Our faculty includes two linguistics scholars whose research, taken together, covers several of the diverse fields within this discipline. Both have published prolifically, have excellent records with MOST and other funding sources, and maintain international research connections.
Emma Mei-Ya Liang works in the fields of socio-cognitive linguistics, computer-mediated communication, intercultural discourse studies, and multimodal narrative analysis. Her research in these areas, including a 2016 position as visiting scholar at the University of Edinburgh, have resulted in recent publications on multimodal discourse and narrative analysis published in the SSCI journals ReCALL and Language and Communication as well as in the International Journal of Society, Culture and Language and Classroom Discourse. These accomplishments were recognized by the NCU outstanding research award. Darcy Sperlich specializes in theoretical linguistics, applied linguistics, anaphora, syntax, semantics, pragmatics, and experimental linguistics. He is a prolific writer, and since 2015 he has published five journal articles, three in SSCI journals, and two book chapter articles collected in books published by Rutledge and Oxford University Press. In addition to his MOST funding, he has also received the Aim for the Top University Project Grant.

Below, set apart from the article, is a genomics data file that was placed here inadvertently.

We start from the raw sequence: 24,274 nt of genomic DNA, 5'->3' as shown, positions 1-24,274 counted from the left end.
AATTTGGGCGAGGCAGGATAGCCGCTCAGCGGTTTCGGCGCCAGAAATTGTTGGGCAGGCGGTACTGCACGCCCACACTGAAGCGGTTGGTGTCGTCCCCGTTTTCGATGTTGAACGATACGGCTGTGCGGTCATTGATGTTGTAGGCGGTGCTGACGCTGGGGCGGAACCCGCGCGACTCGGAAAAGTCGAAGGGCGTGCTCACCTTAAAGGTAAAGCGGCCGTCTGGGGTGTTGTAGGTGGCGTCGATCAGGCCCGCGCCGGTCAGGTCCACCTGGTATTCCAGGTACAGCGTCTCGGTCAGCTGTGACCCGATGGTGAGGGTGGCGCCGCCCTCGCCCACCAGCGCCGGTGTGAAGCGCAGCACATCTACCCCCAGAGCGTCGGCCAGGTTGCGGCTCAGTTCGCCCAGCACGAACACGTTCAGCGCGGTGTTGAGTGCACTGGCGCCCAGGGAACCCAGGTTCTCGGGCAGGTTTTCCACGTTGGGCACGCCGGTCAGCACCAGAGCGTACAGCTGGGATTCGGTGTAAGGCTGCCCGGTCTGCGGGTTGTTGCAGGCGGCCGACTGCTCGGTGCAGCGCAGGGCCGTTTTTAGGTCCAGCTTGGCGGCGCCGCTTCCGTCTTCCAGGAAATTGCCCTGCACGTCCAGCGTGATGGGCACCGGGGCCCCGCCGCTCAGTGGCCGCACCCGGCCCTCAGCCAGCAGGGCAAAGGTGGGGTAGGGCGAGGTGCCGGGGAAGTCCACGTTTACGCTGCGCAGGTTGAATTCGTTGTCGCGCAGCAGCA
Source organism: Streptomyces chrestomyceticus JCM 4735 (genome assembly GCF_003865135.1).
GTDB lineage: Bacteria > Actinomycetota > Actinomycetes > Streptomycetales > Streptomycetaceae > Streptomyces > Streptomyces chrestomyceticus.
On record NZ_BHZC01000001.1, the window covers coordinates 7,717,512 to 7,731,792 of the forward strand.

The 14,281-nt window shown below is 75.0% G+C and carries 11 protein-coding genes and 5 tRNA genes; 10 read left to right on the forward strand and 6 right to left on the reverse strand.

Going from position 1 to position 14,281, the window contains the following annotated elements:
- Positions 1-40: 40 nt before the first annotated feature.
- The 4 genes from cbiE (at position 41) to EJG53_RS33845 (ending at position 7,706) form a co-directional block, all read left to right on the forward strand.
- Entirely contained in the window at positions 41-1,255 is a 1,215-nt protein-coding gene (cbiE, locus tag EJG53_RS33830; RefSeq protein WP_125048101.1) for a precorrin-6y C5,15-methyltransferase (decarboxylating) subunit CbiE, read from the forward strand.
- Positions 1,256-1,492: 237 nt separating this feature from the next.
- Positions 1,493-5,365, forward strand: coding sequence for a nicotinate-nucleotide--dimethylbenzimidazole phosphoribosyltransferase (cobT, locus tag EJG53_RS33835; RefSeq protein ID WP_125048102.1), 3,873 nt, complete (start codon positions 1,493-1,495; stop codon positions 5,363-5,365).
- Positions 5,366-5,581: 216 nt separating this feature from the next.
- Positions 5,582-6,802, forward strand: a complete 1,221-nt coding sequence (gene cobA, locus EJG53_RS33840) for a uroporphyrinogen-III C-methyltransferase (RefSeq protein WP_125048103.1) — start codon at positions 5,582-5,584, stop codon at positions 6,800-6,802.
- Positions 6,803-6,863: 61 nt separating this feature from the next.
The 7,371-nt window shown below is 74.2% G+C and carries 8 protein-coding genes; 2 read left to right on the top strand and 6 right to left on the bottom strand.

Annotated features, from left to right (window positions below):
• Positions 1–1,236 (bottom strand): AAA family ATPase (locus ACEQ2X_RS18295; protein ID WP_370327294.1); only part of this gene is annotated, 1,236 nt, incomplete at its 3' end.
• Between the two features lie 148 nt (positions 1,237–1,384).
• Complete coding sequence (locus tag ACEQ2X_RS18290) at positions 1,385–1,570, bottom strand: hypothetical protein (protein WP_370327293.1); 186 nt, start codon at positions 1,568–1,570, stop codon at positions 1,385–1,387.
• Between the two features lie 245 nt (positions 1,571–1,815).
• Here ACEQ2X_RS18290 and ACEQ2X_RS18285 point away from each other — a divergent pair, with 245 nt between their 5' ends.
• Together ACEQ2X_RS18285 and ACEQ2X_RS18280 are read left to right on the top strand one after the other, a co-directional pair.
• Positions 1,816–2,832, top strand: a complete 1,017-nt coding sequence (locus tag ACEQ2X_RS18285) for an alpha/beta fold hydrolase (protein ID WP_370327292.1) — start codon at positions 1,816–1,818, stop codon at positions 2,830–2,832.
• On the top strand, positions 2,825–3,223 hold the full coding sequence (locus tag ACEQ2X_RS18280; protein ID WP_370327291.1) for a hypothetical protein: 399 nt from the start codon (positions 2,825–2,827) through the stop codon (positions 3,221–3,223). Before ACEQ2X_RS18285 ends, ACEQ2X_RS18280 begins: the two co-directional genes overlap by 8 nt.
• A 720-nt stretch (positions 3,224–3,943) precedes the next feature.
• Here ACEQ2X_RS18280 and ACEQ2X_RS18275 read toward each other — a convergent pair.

This moment of global restructuring is challenging for all the Humanities but, as illustrated by the research topics and methods listed above, it also brings new possibilities for crossing disciplinary boundaries. We increasingly see the English department as an integral part of the humanities college and we are prepared to help with college level conferences and other academic events. Importantly for the English department, for example, students and scholars in the Humanities are now faced with increasing institutional integration among Anglophone, Sinophone, and Francophone literatures (among others). This condition has created more opportunities for collaborative research and teaching between departments within our college, which has research strength in these three literatures.
Our future vision for the department includes drawing on our faculty’s unusual strength in interdisciplinary study to contribute to the ongoing collaboration and integration between departments in our college. This includes developing interdisciplinary methodologies both by individuals and research teams within our own department and in collaboration with individuals and teams across departments in the college; and in doing so to take advantage of the fact that the college increasingly supports research and pedagogy that crosses disciplinary boundaries. Finally, the English department will continue building cooperative connections with international institutions and intellectual communities as we have done in the past, but with a more integrated vision of the disciplines at both the institutional and research levels.